The Forgotten Child

Last week, when we were visiting the Eastern Sierra, we spent the night at Sawmill Campground not far from Tioga Pass. It’s a walk-in campground in a lovely little valley where I camped with my family as a child.

When I visit Fresno, the town where I grew up, a lot has changed. In fact, some years ago I tried to show my children the high school I attended, and I couldn’t find it. Some of that has to do with my memory, of course, but it’s also that the familiar markers have disappeared.

But at Sawmill, hardly anything has changed. The campground is better developed (picnic tables no less) and the road access is gone. (I remember the car bottoming out as we scraped and jolted our way to a spot flat enough to thrown down our massive canvas tent.) But the valley is identical. The view of Mt. Dana that I cherished as a child has not changed an iota. I’m not sure they have even changed the mosquitoes.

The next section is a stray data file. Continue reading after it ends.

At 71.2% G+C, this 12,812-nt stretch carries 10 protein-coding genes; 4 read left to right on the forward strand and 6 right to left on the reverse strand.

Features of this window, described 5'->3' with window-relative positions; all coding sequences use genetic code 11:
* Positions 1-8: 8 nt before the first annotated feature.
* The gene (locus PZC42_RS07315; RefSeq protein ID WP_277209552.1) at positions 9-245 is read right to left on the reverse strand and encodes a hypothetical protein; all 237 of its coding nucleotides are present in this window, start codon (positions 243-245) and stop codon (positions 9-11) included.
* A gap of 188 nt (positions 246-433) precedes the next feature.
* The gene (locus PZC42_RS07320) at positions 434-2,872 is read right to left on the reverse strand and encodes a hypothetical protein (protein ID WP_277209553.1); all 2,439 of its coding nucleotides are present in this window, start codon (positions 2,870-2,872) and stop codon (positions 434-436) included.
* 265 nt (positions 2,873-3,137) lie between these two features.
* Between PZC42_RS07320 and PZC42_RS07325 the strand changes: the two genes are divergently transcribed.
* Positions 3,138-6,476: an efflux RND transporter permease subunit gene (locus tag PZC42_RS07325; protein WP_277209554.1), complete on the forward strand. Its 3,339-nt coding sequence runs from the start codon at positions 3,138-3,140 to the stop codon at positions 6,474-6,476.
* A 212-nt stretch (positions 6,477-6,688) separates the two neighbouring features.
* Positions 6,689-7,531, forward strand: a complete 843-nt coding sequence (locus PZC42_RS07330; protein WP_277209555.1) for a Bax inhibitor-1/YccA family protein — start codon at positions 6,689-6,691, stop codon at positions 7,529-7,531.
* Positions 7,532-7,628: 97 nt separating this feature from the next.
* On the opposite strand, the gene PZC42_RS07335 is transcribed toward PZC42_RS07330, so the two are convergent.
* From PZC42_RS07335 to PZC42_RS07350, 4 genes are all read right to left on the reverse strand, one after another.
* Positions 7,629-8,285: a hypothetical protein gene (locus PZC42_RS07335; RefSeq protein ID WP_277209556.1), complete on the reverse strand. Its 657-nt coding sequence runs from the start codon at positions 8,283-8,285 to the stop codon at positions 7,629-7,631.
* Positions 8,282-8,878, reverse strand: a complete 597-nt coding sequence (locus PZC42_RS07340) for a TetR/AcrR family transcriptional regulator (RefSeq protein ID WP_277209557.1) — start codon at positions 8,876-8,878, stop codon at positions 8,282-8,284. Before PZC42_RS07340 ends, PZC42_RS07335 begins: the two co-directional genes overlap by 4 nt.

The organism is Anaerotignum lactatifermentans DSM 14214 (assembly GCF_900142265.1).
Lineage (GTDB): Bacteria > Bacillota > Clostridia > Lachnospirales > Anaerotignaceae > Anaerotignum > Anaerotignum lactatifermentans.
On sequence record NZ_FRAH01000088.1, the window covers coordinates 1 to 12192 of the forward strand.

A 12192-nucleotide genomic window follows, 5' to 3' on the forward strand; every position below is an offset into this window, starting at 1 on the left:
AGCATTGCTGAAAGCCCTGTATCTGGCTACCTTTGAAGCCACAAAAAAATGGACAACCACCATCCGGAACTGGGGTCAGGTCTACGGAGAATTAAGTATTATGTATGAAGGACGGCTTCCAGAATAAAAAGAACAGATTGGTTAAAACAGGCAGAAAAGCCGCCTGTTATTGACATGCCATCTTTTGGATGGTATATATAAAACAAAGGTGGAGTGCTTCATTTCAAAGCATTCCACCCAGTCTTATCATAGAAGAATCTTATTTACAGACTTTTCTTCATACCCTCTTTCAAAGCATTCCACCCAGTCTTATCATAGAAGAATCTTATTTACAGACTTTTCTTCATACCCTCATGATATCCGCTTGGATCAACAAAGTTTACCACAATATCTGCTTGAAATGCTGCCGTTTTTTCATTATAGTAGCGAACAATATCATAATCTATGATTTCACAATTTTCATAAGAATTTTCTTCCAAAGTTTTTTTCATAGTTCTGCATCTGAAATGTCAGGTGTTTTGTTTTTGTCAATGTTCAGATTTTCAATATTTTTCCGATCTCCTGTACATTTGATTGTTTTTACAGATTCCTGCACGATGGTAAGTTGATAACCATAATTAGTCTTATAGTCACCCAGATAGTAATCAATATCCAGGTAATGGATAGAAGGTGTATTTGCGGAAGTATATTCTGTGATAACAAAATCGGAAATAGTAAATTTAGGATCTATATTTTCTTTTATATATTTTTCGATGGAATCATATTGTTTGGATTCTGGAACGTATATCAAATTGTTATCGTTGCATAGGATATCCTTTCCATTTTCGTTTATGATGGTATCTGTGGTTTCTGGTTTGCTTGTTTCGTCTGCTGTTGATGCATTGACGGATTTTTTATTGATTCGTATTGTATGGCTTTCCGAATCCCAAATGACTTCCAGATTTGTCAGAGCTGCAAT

I found, wandering and rediscovering the trails I followed as a child, an almost magical reawakening of memory. I was again that child, enchanted by the snow-patched ridges. Such is the joy of landscapes that do not change, but welcome like an old friend. The mountains bypass time–or seem to, for us changeful creatures. And so, for a brief sojourn, I catch a glimpse of my soul, which does not age like the rest of me but remains, at some depth, at least half a child.

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One Response to “The Forgotten Child”

  1. Holly Newman Says:

    Thank you Tim, I have similar experiences when I revisit the Smokies where I camped and backpacked as a child.

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